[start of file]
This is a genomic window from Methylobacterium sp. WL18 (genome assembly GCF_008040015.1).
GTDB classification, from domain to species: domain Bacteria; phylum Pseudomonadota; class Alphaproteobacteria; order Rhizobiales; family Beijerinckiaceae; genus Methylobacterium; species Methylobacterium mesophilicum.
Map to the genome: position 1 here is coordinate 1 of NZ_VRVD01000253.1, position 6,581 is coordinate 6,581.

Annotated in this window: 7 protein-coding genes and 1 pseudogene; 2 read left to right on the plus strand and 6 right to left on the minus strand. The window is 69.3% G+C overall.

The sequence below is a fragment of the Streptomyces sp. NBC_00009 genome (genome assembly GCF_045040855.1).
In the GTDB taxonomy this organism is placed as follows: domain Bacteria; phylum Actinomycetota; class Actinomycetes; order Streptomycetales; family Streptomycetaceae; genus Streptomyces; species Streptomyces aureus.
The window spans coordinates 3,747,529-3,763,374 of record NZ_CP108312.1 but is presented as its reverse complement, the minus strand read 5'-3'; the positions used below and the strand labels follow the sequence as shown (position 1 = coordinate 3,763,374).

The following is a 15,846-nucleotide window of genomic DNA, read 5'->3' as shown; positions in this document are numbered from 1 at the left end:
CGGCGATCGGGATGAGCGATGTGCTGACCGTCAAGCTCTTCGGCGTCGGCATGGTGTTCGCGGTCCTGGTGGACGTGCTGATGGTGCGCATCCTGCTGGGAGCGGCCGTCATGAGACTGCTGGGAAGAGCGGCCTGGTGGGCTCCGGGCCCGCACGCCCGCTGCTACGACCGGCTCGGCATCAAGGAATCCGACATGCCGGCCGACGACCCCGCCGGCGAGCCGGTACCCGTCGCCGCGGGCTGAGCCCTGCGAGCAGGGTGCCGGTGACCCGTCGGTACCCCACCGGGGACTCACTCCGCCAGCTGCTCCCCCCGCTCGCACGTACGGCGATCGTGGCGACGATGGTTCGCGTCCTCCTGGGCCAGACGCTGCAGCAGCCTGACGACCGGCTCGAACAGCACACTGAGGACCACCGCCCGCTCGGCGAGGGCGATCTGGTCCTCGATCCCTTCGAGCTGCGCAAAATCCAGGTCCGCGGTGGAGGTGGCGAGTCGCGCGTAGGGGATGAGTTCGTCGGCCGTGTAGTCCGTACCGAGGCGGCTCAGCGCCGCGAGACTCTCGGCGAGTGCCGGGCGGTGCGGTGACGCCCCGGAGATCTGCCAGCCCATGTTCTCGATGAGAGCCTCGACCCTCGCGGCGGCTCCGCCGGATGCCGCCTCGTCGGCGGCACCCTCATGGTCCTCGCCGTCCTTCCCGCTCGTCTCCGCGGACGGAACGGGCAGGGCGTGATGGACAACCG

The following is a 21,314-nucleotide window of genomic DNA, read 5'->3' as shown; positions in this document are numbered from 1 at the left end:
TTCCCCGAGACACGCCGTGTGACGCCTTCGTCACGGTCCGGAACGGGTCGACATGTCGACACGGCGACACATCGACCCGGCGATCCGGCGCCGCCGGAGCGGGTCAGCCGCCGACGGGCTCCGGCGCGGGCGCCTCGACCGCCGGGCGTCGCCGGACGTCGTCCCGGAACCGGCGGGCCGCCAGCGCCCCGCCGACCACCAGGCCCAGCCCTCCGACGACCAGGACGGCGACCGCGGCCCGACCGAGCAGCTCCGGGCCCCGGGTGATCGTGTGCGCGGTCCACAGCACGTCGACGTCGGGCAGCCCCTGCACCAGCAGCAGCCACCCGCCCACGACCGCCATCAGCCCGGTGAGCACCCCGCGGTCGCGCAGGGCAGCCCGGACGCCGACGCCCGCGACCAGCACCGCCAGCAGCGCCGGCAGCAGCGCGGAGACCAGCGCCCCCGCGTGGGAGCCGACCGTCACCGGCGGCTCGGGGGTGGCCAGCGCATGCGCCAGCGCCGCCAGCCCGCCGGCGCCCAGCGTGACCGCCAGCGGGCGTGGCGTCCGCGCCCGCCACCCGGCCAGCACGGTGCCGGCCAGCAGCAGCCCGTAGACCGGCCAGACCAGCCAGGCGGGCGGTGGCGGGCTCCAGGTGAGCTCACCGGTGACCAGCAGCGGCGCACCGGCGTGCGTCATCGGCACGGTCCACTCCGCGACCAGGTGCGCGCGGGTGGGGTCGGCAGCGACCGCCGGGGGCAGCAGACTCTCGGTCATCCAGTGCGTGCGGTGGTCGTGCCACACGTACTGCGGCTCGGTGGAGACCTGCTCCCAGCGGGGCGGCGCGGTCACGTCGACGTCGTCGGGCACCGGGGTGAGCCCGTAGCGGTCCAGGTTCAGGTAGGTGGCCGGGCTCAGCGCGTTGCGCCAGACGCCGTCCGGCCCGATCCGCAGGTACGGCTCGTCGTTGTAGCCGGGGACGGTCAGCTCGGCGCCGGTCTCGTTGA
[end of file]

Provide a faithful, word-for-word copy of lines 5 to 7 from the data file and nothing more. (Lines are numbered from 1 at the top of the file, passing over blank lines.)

The sequence below is a fragment of the Streptomyces sp. NBC_00009 genome (genome assembly GCF_045040855.1).
In the GTDB taxonomy this organism is placed as follows: domain Bacteria; phylum Actinomycetota; class Actinomycetes; order Streptomycetales; family Streptomycetaceae; genus Streptomyces; species Streptomyces aureus.
The window spans coordinates 3,747,529-3,763,374 of record NZ_CP108312.1 but is presented as its reverse complement, the minus strand read 5'-3'; the positions used below and the strand labels follow the sequence as shown (position 1 = coordinate 3,763,374).